As the Chief Product Officer at Kinesso, I oversee the development of countless solutions, am responsible for hundreds of employees and support business objectives that put me in meetings with some of the biggest names in our industry. And thanks to a great support system and coping skills I’ve learned over the years, I’ve managed to do it all while working through the challenges of anxiety and depression. That’s why I want to write this article – to share with anyone who’s struggling that it’s really a very common thing that affects 40 million adults in the US alone and that you can come through it!
Like many people, I had massive anxiety as a kid, but it wasn’t identified. So that made it hard to communicate what I was feeling as I grew into an adult. Things changed when anxiety became part of a wider conversation and information became more readily available. Being able to put a label on it didn’t immediately make everything better, but it helped me frame what I was experiencing in a completely different context.
Know Your Triggers
One of the first things I learned in my mental health journey was the importance of understanding my triggers. For me travel was really hard. I love the concept of traveling, but the anxiety around the whole ordeal prevented me from doing it. I soon realized that the predictability/planning around business travel made it easier. That being said, something that often goes hand-in-hand with travel (and so doubled down on my anxiety) was when I would have to show up to meet people I didn’t know. But with each new challenge that arose, like working through the time zone changes or the social anxiety of being around new people, I also learned to be more flexible and accepting of the unforeseen because it was work – so I was more objective. I got more confident as I got used to these new situations too. Vacation is still difficult for me because you don’t have a set routine anymore, but I’ve found that creating a bit of my own structure goes a long way in helping me enjoy myself. Being asked to do something I don’t know how to do can also trigger me. I used to get sick figuring out how to do new things. But having a boss that understands and manages expectations has been the best way to feel secure in my role.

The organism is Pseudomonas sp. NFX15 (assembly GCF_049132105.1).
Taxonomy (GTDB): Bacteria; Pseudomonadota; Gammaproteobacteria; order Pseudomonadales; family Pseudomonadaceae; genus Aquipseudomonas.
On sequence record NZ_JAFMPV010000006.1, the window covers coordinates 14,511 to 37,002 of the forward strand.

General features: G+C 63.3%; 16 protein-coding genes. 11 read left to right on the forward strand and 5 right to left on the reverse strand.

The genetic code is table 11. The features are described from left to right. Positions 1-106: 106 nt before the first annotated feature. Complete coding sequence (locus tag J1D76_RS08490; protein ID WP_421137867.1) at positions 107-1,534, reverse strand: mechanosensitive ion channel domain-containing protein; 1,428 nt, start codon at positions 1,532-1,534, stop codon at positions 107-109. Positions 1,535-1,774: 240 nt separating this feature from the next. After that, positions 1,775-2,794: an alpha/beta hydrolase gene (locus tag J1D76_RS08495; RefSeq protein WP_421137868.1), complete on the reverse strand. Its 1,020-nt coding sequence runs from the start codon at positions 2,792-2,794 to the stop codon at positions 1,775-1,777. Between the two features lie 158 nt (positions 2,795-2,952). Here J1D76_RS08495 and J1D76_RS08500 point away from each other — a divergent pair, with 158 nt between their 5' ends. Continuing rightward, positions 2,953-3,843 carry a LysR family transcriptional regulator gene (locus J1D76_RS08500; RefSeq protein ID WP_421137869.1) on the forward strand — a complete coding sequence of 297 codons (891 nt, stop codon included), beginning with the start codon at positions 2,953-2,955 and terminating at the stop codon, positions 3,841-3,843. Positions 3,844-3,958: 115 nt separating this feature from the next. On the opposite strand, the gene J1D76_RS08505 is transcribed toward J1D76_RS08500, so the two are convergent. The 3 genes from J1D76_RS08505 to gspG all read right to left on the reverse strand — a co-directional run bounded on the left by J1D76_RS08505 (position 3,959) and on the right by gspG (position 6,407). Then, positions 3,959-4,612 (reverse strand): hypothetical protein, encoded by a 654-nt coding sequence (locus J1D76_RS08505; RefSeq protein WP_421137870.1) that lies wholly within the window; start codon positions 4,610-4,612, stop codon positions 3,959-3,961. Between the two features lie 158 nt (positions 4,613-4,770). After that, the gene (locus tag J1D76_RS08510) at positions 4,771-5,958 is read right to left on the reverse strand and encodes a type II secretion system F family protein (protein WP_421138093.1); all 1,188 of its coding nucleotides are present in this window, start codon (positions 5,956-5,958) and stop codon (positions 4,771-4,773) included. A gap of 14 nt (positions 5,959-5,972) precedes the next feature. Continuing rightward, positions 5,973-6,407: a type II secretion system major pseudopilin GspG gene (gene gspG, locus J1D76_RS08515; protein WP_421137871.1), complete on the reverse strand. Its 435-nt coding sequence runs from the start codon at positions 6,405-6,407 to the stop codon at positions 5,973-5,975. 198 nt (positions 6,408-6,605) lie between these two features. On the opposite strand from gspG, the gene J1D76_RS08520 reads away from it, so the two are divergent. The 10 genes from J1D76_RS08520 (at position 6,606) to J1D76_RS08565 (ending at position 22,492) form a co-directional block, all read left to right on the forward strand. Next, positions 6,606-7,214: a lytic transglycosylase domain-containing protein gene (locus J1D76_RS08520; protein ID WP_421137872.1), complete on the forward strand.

Find A Safe Space
A second strategy that has made a huge difference for me is finding my safe spaces – sometimes that can mean particular people in my life or even just in the setting and maintaining of boundaries. I would say I owe an enormous amount of my success in life to that first group. Close friends and family give me a support system to lean on when I feel overwhelmed or get into a difficult headspace. It’s unbelievably comforting to have those people to keep me grounded. I remember school being a lot harder for me— where work is more of a community. If I need to take a step back, my community can step forward to pick up the difference. It’s really hard to fight those thoughts and get back out but remember that you’re not alone.
Another way to create a safe space is by setting and maintaining boundaries. When I’ve had too much, even as an executive, I’ll stop at 5 PM. It’ll be there tomorrow. I get done what I need to and let the rest sit. I also find it helps everyone on my team if I’m honest in my expectations and deadlines and take care of myself first. You’ve got to give yourself the time to step away.
Fake It ‘Til You Make It
My third and final suggestion that helps when I’m struggling is the idea of “fake it ‘til you make it.” It may sound cliché, or like a way of avoiding the issues, but emulating the things you value in others and taking those actions builds a type of muscle memory for your brain. I learn by emulating, so I’ve taken the best of two leaders in our organization and brought those qualities together. You can also see this idea in that people often think I’m an extrovert, but I’m really an introvert. I’ve learned that if I stand next to the most extroverted person in the room it often rubs off on me and brings me out of my shell more quickly. I’m able to fake being an extrovert in order to succeed in social situations, and it’s okay to fake it until you succeed. I think getting past that first hurdle of the unknown then makes it a known and decreases anxiety going forward.
All of these methods have helped to mitigate the way anxiety affects me in different ways. Communication, community, and small actions that turn into larger habits all allow me to lessen its impact and live my best life. If you’re struggling, please know that you’re not alone. There are always people to help and resources like Mental Health America, INFASI, NHS, and other services around the world. My hope is that we’ll all learn to acknowledge to ourselves and others when we need help. There’s real strength in that kind of vulnerability – and it’s the only way to create lasting change.